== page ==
Reaction to Churchill's Speech

The Churchill-Truman speech was greeted with indignation and emphatic condemnation in the democratic circles of various countries, including the United States of America, Great Britain and France. Churchill's speech caused alarm. Many realized it was a call to unleash another world war. Over 100 Labour MPs in the British Parliament condemned Churchill's address. The reaction from the Canadian government was obsequious. His cheerleader Lester Pearson admitted in an official dispatch: "The popular and press reaction to Mr. Churchill's Westminster College speech is about what I expected, mixed, but with the preponderance of opinion critical."

The influential columnist Walter Lippmann, Pearson said, "felt that an alliance with the United Kingdom and the Dominions was one thing; an alliance with the British Empire quite another. This is the traditional and deeply rooted fear of being linked with 'Imperialism'; a fear which is increased at this time as the British Imperial system faces a post-war upsurge of native nationalism which may be expected to express itself violently. Underwriting the United Kingdom is one thing; underwriting Malaya, Burma and Hong Kong something else, though the two can hardly be separated. This is perplexing to the 'Lippmann' school."[9]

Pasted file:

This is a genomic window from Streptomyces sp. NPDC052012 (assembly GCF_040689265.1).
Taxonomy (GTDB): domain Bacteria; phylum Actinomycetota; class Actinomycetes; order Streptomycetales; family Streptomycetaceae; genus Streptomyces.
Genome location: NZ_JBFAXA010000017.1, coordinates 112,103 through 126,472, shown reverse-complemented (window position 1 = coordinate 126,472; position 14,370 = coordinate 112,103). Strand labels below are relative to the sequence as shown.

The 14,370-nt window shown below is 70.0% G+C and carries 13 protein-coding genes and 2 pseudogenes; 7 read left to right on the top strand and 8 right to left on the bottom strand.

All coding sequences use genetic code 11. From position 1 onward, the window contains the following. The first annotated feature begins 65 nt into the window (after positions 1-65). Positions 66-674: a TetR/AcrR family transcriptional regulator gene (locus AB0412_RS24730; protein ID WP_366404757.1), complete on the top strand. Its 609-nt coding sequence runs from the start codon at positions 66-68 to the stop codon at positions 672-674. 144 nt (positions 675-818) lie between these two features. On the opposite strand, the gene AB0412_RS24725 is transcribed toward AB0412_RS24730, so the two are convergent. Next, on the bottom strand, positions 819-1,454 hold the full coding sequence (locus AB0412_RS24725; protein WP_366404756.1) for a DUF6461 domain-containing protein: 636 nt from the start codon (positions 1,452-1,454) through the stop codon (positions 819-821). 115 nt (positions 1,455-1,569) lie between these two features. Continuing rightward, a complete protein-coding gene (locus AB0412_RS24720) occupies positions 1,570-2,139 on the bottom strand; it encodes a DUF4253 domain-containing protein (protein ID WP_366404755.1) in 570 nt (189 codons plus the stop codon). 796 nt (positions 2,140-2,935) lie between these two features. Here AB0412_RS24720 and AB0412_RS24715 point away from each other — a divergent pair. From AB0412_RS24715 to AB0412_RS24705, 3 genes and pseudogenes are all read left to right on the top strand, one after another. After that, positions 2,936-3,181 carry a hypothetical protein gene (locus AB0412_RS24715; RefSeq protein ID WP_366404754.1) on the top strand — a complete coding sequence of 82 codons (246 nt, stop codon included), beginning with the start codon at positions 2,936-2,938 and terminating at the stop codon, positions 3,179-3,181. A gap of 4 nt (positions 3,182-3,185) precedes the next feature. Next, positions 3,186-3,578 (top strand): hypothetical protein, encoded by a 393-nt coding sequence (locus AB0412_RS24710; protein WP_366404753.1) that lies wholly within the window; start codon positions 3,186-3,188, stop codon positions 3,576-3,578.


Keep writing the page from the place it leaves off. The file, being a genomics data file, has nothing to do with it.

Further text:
Churchill's attack on Stalin for the so-called "division of Europe" legitimized the perfidious violation of all the important Anglo-American-Soviet agreements then underway -- of Teheran, Yalta and Potsdam. According to Jacob Heilbrunn, writing for the Los Angeles Times in 2005, the case was developed by Joseph McCarthy and others of his ilk against "what [they] viewed as a consistent pattern of 'appeasement' in the Democratic Party. In parallel, the Trotskyite 'left' contended that Stalin 'sold out' the French resistance, the Greek communists and even the Palestinians. The right contended that Roosevelt 'sold out' Eastern Europe at the Yalta conference by promising the Soviets an unchallenged sphere of influence in the region."[10]

Heilbrunn adds that "One element of the right-wing mythology developed in those years was that Alger Hiss, who served during the war as an assistant to Secretary of State Edward Stettinius Jr. -- and who was charged in the years that followed with being a Soviet spy and was convicted of perjury -- was instrumental in getting Roosevelt to collude with Stalin against Churchill. It was none other than Joseph McCarthy who declared in February 1950 that 'if time permitted, it might be well to go into detail about the fact that Hiss was Roosevelt's chief advisor at Yalta when Roosevelt was admittedly in ill health and tired physically and mentally.' In later decades, conservatives such as Ronald Reagan would denounce any negotiations with the Soviet Union as portending a new 'Yalta.' Read the text of the Yalta Protocol for yourself. It nowhere formally speaks of the 'division' either of the continent, of any region, or of any country. Nor is there any informal record. The joint powers agreed on a division of one city, Berlin, under a unified command. The Anglo-American historians themselves have established the canard of the 'division of Europe'; it was the U.S. who unilaterally extended the division of Berlin to the unilateral proclamation of West Germany in contravention to the Potsdam Agreement."[11]